Classrooms are closed for the summer, but that doesn’t mean learning has to stop. In fact, research shows it’s imperative that it does not.
Today is National Summer Learning Day, aimed at preventing “summer slide” by providing all kids with stimulating and engaging learning options while school is out. Experts estimate students lose up to about two months of material taught during the year if learning is put on hold over the summer. For example, most students lose about two months of math knowledge over the summer, according to the National Summer Learning Association, which is sponsoring today’s event.
Lower-income students are at the greatest risk for summer learning loss and are more likely to experience the effects of that loss long-term. While middle- and low-income kids make similar strides during the year, during the summer, middle-income kids continue to gain while lower-income kids lose ground. Lower-income children have less access to books and technology at home, research shows. And middle-income children have more opportunities to attend summer camp, travel, or to participate in other enrichment activities, all of which they learn from.
According to a study by The Future of Children, low-income families spend seven times less on education enrichment than high-income families, often because summer camps are cost-prohibitive or rare in low-income neighborhoods.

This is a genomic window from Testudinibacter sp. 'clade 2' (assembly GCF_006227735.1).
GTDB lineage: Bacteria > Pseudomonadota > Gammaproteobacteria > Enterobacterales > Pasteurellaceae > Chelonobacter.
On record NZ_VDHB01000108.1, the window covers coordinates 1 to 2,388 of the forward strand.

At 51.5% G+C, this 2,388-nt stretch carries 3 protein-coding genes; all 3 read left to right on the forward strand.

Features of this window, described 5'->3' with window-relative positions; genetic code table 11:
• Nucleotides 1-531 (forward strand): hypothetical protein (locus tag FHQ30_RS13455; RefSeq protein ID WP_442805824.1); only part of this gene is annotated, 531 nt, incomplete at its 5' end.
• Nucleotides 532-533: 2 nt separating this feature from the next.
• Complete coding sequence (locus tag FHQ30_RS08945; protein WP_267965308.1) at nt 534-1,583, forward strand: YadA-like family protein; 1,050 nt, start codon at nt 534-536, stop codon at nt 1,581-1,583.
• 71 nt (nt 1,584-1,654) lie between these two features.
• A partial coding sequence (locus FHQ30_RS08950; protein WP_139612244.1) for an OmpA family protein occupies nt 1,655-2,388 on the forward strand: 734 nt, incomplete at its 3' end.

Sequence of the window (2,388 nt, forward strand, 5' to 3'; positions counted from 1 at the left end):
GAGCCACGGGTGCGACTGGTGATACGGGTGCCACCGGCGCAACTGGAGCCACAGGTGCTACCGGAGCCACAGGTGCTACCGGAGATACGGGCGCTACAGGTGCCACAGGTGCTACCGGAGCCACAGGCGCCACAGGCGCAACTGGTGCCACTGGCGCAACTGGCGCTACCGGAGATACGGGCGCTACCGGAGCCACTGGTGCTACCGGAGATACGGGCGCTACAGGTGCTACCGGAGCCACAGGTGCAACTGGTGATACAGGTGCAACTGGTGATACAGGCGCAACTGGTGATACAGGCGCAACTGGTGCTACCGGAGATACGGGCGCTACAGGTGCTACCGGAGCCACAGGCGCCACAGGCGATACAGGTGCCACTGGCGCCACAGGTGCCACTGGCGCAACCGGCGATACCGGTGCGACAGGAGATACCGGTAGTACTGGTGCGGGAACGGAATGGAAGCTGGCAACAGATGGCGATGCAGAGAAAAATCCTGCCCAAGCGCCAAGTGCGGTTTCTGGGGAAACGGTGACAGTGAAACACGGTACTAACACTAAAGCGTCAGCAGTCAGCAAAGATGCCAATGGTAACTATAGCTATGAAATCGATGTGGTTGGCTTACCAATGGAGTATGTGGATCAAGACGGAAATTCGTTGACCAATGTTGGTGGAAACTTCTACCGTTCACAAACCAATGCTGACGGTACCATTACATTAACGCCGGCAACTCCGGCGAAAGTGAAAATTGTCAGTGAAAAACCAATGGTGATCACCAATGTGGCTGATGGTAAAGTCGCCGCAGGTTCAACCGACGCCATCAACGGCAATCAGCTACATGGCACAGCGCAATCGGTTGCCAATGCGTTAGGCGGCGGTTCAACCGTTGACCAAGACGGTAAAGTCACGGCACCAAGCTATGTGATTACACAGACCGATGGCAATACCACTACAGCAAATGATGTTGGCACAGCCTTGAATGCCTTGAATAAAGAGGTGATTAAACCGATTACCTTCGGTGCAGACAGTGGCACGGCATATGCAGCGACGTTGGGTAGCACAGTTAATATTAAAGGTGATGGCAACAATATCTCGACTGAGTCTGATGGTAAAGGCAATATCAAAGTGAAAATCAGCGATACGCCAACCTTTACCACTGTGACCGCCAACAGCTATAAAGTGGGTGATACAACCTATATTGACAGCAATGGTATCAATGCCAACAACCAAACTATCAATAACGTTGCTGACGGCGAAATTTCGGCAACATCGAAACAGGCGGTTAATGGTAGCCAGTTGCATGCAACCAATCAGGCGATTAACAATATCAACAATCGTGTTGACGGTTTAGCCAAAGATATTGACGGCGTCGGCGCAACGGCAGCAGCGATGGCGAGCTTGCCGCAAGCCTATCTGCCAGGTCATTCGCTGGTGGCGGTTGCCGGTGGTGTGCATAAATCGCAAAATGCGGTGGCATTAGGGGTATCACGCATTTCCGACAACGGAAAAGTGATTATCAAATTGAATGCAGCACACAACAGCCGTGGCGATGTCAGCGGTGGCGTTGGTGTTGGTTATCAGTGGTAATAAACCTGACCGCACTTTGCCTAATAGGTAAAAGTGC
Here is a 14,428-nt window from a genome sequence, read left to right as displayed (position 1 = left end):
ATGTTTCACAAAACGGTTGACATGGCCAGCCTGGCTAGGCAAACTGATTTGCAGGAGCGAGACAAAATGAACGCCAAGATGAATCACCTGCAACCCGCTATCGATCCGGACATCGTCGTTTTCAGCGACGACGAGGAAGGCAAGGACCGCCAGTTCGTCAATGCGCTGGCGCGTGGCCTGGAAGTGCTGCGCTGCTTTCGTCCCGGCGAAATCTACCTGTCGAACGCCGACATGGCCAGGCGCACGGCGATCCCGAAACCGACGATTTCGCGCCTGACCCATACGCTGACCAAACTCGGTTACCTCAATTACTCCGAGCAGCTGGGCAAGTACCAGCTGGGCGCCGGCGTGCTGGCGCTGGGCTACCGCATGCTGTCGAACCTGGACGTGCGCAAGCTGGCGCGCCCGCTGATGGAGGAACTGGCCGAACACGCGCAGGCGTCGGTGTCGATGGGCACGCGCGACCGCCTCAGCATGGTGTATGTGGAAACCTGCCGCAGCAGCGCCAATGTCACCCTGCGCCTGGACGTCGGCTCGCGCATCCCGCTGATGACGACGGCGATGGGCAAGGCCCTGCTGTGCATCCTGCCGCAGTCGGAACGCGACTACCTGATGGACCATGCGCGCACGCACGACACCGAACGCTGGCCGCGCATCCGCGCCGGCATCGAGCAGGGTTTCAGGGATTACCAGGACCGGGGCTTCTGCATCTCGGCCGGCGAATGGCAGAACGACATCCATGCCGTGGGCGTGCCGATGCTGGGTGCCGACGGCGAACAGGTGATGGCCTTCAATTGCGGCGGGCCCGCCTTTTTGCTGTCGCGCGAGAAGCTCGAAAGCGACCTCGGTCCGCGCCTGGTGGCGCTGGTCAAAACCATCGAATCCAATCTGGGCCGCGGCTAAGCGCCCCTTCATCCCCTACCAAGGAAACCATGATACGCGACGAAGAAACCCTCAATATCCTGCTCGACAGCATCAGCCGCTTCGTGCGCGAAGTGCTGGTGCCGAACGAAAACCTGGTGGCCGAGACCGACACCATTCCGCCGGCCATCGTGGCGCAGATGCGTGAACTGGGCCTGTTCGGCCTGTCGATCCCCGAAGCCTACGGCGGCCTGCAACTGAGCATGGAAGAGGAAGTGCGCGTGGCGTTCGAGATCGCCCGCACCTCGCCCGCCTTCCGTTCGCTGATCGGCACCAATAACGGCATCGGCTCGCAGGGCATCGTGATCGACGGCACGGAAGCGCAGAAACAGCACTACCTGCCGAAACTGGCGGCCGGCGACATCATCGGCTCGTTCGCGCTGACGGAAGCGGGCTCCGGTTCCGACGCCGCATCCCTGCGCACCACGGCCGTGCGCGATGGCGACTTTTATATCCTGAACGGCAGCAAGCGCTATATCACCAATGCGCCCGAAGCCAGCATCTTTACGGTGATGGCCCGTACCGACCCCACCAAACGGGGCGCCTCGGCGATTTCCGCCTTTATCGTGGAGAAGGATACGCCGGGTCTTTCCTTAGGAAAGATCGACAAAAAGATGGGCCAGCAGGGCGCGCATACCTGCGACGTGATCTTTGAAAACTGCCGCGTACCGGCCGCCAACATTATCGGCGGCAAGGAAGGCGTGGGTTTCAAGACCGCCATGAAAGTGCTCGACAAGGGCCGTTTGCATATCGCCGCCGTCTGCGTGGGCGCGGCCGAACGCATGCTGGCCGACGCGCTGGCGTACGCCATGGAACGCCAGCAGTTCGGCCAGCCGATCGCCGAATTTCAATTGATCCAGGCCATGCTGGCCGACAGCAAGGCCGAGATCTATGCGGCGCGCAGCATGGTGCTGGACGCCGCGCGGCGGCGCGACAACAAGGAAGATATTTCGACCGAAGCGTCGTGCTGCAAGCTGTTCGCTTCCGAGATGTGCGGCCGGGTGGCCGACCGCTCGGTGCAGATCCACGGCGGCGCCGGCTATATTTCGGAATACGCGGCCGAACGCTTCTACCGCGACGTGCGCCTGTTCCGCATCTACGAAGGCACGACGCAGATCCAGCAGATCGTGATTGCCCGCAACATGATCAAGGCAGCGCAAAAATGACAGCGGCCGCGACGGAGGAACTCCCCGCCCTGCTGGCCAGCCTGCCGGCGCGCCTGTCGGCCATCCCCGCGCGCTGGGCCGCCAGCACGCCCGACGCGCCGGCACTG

Experts say summer learning should be fun, and emphasize hands-on, project-based activities. In Pittsburgh, Summer16—a collaboration between the city, county, and Allegheny Partners for Out-of-School-Time (Remake Learning is a member)—is a hub for all parents and youth looking for summer enrichment activities. Visitors can search a database of programs packed with activities that vary in cost, location, subject area, and length.
A glance at the offerings reveals that “summer learning” doesn’t have to mean holing up indoors with a math worksheet. Young thespians can perform in Pittsburgh CLO Summer Camp’s rendition of “You’re a Good Man, Charlie Brown.” Green thumbs can grow a garden and turn its bounty into a feast at a Phipps Conservatory summer camp. The whole family can groove to free live music from a solar-powered sound system. And it’s not too late to sign up for the Carnegie Library of Pittsburgh’s Summer Reading program. They need all the readers they can get if they’re going to reach their goal of 90,000 books read in Pittsburgh this summer.
Even in the absence of formal activities, parents can set goals for kids to complete during their months off. Summer16 suggests active play five days a week, 20 minutes of reading each day, and two open-ended creative projects over the course of the summer. Simple activities like these can flex kids’ creative muscles and build up their confidence before school starts.